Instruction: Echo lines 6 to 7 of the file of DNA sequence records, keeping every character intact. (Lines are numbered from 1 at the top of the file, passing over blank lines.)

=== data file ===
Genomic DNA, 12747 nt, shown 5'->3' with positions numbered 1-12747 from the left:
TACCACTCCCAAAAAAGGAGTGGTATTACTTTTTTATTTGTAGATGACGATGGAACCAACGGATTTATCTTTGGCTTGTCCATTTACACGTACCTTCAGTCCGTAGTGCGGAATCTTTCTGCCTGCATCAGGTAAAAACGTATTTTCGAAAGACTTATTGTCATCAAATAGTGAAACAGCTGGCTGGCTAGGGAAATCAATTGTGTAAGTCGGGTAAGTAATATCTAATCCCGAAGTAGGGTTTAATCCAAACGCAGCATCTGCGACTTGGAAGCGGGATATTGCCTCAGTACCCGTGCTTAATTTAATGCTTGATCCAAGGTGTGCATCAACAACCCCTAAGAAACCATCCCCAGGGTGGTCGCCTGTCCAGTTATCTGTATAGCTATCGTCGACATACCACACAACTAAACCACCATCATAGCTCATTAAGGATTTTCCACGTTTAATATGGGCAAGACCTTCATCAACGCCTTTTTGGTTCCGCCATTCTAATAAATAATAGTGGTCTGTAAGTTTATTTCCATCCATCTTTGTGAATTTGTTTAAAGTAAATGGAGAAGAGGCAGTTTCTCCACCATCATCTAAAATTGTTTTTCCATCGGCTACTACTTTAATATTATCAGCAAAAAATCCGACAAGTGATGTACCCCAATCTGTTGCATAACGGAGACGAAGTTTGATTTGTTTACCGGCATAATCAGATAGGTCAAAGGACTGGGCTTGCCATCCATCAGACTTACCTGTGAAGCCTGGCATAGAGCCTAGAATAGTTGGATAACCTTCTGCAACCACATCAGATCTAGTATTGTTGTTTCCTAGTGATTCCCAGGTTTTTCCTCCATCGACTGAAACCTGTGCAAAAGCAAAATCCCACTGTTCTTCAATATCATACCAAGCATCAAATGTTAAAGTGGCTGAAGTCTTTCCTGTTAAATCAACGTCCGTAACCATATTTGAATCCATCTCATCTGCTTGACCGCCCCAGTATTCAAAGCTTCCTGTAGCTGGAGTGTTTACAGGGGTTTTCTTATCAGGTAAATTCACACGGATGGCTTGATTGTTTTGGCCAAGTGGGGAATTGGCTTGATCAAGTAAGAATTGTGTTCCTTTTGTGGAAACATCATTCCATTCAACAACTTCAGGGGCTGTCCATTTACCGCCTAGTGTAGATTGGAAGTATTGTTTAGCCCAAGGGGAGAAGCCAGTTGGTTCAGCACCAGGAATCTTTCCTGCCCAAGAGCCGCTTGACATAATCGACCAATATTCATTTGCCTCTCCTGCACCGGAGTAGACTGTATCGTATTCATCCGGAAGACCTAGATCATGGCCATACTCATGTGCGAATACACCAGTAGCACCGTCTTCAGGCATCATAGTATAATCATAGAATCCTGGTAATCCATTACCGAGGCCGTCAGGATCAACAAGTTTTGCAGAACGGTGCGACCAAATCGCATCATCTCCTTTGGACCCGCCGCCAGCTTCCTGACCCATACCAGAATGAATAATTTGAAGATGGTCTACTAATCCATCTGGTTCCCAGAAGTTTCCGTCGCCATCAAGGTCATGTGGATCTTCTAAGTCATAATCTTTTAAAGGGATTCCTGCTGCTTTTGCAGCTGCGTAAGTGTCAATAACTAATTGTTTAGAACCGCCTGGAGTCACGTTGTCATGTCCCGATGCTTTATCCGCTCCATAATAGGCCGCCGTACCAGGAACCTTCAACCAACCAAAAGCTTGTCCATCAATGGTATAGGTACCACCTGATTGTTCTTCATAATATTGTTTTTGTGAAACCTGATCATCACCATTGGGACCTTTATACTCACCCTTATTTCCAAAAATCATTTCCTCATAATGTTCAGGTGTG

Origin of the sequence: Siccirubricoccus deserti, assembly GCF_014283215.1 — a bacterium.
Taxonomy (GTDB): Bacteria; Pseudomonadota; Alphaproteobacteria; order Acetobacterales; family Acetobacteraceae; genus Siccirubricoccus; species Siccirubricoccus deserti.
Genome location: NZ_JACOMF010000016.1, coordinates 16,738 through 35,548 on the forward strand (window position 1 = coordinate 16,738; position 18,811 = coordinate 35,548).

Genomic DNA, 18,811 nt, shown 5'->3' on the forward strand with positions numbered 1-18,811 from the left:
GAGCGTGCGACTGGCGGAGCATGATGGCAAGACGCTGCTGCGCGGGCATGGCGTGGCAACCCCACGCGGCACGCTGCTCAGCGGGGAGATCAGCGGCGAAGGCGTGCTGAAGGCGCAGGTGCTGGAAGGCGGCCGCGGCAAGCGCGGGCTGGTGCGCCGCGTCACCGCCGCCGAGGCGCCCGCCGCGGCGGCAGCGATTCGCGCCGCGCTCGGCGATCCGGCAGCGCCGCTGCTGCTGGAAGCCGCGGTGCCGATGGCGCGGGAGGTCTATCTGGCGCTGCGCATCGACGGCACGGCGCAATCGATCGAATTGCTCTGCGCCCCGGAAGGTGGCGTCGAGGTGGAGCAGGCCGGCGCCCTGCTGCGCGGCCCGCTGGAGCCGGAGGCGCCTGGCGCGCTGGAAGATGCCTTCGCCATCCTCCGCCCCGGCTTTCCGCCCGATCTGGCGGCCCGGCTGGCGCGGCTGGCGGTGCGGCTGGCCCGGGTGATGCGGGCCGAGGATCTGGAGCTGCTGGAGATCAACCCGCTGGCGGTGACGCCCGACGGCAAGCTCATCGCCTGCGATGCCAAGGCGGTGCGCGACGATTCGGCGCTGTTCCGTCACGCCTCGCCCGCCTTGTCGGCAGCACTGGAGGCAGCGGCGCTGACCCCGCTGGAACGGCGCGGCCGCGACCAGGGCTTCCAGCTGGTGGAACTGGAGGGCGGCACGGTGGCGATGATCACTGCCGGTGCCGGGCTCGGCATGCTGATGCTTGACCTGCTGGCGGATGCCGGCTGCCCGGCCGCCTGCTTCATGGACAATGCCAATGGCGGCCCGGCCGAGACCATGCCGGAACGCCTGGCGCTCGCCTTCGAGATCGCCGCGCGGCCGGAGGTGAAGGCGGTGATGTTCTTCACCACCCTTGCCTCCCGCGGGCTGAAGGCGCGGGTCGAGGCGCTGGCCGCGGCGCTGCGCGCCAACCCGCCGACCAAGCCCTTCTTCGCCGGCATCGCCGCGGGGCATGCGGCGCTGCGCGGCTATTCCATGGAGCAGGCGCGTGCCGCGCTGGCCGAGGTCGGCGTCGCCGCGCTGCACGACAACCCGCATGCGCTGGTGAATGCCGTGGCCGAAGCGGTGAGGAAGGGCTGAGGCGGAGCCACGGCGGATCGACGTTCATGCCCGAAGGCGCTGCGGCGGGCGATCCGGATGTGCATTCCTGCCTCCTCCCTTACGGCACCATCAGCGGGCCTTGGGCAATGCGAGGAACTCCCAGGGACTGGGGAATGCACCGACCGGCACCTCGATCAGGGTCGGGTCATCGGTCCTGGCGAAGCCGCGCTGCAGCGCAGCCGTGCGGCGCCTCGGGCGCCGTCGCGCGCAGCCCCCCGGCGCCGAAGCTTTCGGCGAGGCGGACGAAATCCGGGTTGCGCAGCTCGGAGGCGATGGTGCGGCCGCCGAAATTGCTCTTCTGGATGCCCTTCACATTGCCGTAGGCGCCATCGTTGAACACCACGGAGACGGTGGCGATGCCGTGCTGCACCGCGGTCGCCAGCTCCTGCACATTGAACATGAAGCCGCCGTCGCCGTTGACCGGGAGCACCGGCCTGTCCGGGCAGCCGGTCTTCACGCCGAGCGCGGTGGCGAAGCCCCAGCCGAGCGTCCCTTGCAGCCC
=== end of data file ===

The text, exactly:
Genomic DNA, 18,811 nt, shown 5'->3' on the forward strand with positions numbered 1-18,811 from the left:
GAGCGTGCGACTGGCGGAGCATGATGGCAAGACGCTGCTGCGCGGGCATGGCGTGGCAACCCCACGCGGCACGCTGCTCAGCGGGGAGATCAGCGGCGAAGGCGTGCTGAAGGCGCAGGTGCTGGAAGGCGGCCGCGGCAAGCGCGGGCTGGTGCGCCGCGTCACCGCCGCCGAGGCGCCCGCCGCGGCGGCAGCGATTCGCGCCGCGCTCGGCGATCCGGCAGCGCCGCTGCTGCTGGAAGCCGCGGTGCCGATGGCGCGGGAGGTCTATCTGGCGCTGCGCATCGACGGCACGGCGCAATCGATCGAATTGCTCTGCGCCCCGGAAGGTGGCGTCGAGGTGGAGCAGGCCGGCGCCCTGCTGCGCGGCCCGCTGGAGCCGGAGGCGCCTGGCGCGCTGGAAGATGCCTTCGCCATCCTCCGCCCCGGCTTTCCGCCCGATCTGGCGGCCCGGCTGGCGCGGCTGGCGGTGCGGCTGGCCCGGGTGATGCGGGCCGAGGATCTGGAGCTGCTGGAGATCAACCCGCTGGCGGTGACGCCCGACGGCAAGCTCATCGCCTGCGATGCCAAGGCGGTGCGCGACGATTCGGCGCTGTTCCGTCACGCCTCGCCCGCCTTGTCGGCAGCACTGGAGGCAGCGGCGCTGACCCCGCTGGAACGGCGCGGCCGCGACCAGGGCTTCCAGCTGGTGGAACTGGAGGGCGGCACGGTGGCGATGATCACTGCCGGTGCCGGGCTCGGCATGCTGATGCTTGACCTGCTGGCGGATGCCGGCTGCCCGGCCGCCTGCTTCATGGACAATGCCAATGGCGGCCCGGCCGAGACCATGCCGGAACGCCTGGCGCTCGCCTTCGAGATCGCCGCGCGGCCGGAGGTGAAGGCGGTGATGTTCTTCACCACCCTTGCCTCCCGCGGGCTGAAGGCGCGGGTCGAGGCGCTGGCCGCGGCGCTGCGCGCCAACCCGCCGACCAAGCCCTTCTTCGCCGGCATCGCCGCGGGGCATGCGGCGCTGCGCGGCTATTCCATGGAGCAGGCGCGTGCCGCGCTGGCCGAGGTCGGCGTCGCCGCGCTGCACGACAACCCGCATGCGCTGGTGAATGCCGTGGCCGAAGCGGTGAGGAAGGGCTGAGGCGGAGCCACGGCGGATCGACGTTCATGCCCGAAGGCGCTGCGGCGGGCGATCCGGATGTGCATTCCTGCCTCCTCCCTTACGGCACCATCAGCGGGCCTTGGGCAATGCGAGGAACTCCCAGGGACTGGGGAATGCACCGACCGGCACCTCGATCAGGGTCGGGTCATCGGTCCTGGCGAAGCCGCGCTGCAGCGCAGCCGTGCGGCGCCTCGGGCGCCGTCGCGCGCAGCCCCCCGGCGCCGAAGCTTTCGGCGAGGCGGACGAAATCCGGGTTGCGCAGCTCGGAGGCGATGGTGCGGCCGCCGAAATTGCTCTTCTGGATGCCCTTCACATTGCCGTAGGCGCCATCGTTGAACACCACGGAGACGGTGGCGATGCCGTGCTGCACCGCGGTCGCCAGCTCCTGCACATTGAACATGAAGCCGCCGTCGCCGTTGACCGGGAGCACCGGCCTGTCCGGGCAGCCGGTCTTCACGCCGAGCGCGGTGGCGAAGCCCCAGCCGAGCGTCCCTTGCAGCCC